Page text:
Whether you are a shareholder or not, what do you think about this? How do you feel Bob Iger is doing for the company? If you take away the profits, is he still a good leaders? Has he preserved and grown the legacy left behind by Uncle Walt? Tell me what you think.

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I think Iger has done a wonderful job with Disney. He has made the brand not only stronger, but also able to withstand the devastating swings in the economy and the stock market.

One can tell that he cares about the Disney brand, and not just to make money. He went out of his way to get back Oswald the Lucky Rabbit, simply out of the sentimental value that it was Walt's. No CEO that only cares about the bottom line would do something like that.

I'm just sorry that he will leave the CEO post soon.

Zz.

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The Colonel's picture
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I've wondered why Disney Parks seems to be keen on building huge projects and making billion dollar purchases but they seem reluctant to keep up the maintenance and cleaning standards that they themselves have established in the past.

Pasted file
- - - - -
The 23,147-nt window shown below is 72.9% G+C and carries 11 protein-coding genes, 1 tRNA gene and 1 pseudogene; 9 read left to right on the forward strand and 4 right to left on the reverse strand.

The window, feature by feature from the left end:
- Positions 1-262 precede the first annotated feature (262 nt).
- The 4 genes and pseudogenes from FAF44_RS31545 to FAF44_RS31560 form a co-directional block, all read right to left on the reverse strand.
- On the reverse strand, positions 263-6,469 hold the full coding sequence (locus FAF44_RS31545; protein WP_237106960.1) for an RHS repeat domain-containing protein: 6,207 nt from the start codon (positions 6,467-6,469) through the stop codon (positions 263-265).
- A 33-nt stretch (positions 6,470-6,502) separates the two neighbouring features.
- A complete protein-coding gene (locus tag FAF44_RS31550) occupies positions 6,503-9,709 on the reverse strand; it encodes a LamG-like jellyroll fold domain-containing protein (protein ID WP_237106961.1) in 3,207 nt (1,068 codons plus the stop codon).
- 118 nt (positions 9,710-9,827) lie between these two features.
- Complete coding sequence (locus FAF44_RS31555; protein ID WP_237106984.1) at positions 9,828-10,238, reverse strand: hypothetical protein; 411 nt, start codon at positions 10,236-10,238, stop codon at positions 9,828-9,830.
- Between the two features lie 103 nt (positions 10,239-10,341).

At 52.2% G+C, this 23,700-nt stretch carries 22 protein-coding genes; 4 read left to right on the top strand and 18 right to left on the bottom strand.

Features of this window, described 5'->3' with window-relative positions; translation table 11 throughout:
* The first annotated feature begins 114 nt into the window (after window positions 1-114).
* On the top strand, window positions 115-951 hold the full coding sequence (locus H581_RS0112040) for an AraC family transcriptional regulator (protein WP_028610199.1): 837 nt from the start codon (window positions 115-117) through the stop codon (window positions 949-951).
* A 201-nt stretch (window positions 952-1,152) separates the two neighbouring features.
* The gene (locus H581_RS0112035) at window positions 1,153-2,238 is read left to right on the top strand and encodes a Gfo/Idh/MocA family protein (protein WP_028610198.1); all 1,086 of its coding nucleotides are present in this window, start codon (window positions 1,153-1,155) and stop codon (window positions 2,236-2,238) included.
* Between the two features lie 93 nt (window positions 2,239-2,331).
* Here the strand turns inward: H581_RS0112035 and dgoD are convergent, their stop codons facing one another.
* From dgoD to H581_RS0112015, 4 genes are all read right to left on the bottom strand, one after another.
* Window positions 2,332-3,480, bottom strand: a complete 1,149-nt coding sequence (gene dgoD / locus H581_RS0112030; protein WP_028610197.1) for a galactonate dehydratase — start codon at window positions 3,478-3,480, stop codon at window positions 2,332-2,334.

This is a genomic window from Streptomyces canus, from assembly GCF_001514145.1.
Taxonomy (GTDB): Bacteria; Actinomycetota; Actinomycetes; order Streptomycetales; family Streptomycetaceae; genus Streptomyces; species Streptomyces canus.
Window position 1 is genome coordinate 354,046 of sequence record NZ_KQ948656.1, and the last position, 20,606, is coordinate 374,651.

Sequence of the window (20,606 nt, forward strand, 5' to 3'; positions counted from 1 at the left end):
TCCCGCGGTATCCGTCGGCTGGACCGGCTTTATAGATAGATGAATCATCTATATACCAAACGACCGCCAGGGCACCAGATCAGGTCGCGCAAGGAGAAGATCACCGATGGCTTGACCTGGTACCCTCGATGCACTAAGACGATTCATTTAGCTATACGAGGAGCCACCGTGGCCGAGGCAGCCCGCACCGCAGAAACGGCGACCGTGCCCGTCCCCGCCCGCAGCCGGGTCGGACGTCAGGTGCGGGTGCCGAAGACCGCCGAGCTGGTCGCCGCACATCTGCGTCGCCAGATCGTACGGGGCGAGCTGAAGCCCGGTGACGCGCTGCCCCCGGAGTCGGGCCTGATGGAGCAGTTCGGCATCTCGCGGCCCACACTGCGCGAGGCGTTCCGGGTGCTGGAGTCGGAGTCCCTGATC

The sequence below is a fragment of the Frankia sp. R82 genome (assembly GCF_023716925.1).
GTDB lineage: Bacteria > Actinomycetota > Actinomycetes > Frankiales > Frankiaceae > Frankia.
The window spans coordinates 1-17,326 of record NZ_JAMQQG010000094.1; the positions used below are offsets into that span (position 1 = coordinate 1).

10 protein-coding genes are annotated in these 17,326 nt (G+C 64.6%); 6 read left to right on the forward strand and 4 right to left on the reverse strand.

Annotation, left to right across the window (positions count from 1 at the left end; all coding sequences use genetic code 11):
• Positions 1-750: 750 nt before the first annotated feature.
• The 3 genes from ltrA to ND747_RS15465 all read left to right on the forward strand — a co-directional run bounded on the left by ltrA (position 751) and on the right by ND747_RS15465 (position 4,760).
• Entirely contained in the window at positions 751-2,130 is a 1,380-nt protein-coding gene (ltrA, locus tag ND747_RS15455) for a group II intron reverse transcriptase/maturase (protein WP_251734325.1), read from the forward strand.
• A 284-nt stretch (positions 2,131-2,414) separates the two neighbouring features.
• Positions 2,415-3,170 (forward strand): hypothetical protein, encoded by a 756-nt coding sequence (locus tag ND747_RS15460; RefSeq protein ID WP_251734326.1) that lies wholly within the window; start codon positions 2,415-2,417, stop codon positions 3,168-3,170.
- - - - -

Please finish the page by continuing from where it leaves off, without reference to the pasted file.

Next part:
When compensation and the the success of the company is based on earnings and stock price solely, it leads to certain practices that may not be in long-term best interest of the company. It's better for the bottom line to let a ride deteriorate until it almost falls down, then do a complete refurb. Maintenance is an expense. Capitalization looks better on the financial statements. It's also much sexier on Wall Street to announce a big project like Avatarland than to fix The Tree of Life or Splash Mountain. This may be a major reason why routine maintenance and cleaning has fallen off. This applies not just to Iger, but to all Disney executives getting incentive pay.

Of course the parks are a minor component of Disney income these days. But I still think its an important part of the whole Disney cache and mystique. No doubt Iger has been good for the stockholders though. The Pixar deal was a coup.